Published: Wed, April 17, 2019
Worldwide | By Myra Stephens

European Union approves copyright changes that could affect social media content

European Union approves copyright changes that could affect social media content

European Member States now have two years to incorporate the directive into their national; legislation.

Poland had been one of a handful of member states who voted against the plans, along with Italy, Finland, Luxembourg, the Netherlands, and Sweden.

But 19 countries, including France and Germany, endorsed the revamp, while Belgium, Estonia and Slovenia abstained.

Even some member states that voted in favour of the reforms did so with explicit reservations.

Article 17 makes firms liable for content uploaded to their website, which could lead to the use of upload filters to vet content before it appears online.

Google and Facebook will now be forced to enter into licencing agreements with artists, musicians and journalists to display their work for the first time, signalling a potential shift in the economics of the web. Under the new regime, sharing platforms will have to install filters to prevent users from uploading copyrighted materials.

However, the provisions were subsequently amended and supporters of the reforms have said the changes ensure newly emerging platforms are not exposed to the same burdens as more established platforms, and that there are other safeguards on freedom of expression.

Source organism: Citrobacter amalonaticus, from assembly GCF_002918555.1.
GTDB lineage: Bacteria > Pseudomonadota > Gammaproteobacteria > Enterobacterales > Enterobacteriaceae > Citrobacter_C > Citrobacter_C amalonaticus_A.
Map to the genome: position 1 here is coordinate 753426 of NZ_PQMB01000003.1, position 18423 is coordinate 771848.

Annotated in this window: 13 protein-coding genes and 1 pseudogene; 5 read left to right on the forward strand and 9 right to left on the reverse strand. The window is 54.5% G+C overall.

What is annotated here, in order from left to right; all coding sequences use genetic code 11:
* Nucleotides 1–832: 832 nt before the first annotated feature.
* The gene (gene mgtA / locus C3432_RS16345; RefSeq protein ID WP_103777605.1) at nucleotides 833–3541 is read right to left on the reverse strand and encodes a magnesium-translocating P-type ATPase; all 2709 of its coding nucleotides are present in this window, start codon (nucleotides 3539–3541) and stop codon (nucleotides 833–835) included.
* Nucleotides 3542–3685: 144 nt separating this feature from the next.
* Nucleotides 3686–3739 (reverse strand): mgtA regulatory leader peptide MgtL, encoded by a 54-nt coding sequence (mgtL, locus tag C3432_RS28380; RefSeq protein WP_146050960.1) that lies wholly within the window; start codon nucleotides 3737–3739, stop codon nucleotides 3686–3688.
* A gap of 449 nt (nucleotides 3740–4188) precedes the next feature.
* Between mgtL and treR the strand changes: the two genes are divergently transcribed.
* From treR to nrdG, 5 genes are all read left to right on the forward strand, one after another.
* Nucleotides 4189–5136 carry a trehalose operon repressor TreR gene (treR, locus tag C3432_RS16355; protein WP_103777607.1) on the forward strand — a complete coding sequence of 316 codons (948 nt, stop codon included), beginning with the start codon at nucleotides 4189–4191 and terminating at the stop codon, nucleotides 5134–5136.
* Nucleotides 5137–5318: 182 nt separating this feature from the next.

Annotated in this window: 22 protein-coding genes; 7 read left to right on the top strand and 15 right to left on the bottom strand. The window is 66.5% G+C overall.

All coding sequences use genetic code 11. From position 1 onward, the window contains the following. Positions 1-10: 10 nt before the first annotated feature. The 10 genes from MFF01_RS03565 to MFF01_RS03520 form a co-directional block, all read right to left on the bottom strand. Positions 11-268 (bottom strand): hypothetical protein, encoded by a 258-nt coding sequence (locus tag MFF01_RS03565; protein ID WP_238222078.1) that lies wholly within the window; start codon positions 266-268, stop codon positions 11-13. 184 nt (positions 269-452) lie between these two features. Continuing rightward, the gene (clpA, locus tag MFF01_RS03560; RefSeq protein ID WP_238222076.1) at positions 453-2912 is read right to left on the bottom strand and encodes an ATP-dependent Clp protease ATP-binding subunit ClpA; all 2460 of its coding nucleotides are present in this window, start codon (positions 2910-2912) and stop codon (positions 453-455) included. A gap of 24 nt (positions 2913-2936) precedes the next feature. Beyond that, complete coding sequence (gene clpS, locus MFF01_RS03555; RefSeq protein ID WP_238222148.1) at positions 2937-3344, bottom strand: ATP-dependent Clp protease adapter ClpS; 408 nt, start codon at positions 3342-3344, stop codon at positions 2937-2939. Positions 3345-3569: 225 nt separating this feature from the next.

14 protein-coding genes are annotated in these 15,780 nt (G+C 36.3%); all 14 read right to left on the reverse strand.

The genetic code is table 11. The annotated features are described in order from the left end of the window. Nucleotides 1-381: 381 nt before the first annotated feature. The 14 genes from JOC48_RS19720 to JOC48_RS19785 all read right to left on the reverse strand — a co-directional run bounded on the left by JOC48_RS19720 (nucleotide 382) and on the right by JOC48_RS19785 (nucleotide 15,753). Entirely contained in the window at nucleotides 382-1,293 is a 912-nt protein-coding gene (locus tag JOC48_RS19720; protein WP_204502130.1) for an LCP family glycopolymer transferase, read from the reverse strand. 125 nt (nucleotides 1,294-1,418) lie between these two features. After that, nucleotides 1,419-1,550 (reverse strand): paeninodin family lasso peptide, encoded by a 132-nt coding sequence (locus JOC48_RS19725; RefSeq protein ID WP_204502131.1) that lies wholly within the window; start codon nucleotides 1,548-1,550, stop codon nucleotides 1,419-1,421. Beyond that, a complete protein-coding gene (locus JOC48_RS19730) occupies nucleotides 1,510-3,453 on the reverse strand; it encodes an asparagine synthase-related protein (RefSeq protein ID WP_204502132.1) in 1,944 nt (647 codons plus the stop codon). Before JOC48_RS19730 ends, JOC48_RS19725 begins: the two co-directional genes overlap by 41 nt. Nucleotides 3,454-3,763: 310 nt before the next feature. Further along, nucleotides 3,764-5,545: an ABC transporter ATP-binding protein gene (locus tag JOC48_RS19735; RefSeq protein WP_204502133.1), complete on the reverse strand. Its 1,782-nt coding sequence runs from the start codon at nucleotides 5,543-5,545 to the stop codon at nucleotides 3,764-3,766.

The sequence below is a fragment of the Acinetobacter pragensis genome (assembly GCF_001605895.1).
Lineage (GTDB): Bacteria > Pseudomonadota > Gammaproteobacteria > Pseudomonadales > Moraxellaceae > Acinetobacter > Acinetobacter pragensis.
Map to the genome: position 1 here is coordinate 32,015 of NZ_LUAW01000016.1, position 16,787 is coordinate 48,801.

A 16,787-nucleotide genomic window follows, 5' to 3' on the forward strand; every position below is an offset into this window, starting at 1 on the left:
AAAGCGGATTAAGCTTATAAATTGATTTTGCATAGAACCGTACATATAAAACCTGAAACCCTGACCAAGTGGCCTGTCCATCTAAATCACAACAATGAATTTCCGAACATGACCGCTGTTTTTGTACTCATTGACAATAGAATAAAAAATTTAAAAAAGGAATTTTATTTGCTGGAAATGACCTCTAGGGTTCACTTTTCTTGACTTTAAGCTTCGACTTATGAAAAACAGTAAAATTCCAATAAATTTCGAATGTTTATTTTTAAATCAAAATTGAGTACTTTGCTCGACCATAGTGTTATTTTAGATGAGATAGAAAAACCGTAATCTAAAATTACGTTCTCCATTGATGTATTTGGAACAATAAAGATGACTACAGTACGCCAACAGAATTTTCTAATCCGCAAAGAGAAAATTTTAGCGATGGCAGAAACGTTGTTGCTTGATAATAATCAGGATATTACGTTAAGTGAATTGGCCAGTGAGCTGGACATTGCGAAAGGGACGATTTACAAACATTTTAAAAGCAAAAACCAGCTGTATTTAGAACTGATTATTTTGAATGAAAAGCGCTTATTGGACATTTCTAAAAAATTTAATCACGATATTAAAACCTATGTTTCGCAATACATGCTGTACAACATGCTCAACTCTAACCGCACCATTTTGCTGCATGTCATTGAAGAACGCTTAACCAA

However, there remained a degree of controversy over the reform, with particular attention directed at Articles 17 and 15.

Today the Council of the European Union gave its green light to the new Copyright Directive which will bring concrete benefits to citizens, the creative sectors, the press, researchers, educators, and cultural heritage institutions. For example, the use of "snippets' of content will continue to be permitted without the need for permission from press publishers where the snippet constitutes a "very short extract" or "individual words".

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